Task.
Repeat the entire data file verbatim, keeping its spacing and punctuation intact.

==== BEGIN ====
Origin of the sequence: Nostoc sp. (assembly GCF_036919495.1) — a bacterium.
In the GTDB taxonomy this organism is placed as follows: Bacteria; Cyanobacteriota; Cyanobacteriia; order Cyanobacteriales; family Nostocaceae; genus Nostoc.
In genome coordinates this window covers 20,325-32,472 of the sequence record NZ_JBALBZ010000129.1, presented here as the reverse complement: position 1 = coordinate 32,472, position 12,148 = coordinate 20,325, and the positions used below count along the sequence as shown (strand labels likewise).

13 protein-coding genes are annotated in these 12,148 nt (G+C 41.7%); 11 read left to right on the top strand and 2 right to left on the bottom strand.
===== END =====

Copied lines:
Origin of the sequence: Nostoc sp. (assembly GCF_036919495.1) — a bacterium.
In the GTDB taxonomy this organism is placed as follows: Bacteria; Cyanobacteriota; Cyanobacteriia; order Cyanobacteriales; family Nostocaceae; genus Nostoc.
In genome coordinates this window covers 20,325-32,472 of the sequence record NZ_JBALBZ010000129.1, presented here as the reverse complement: position 1 = coordinate 32,472, position 12,148 = coordinate 20,325, and the positions used below count along the sequence as shown (strand labels likewise).

13 protein-coding genes are annotated in these 12,148 nt (G+C 41.7%); 11 read left to right on the top strand and 2 right to left on the bottom strand.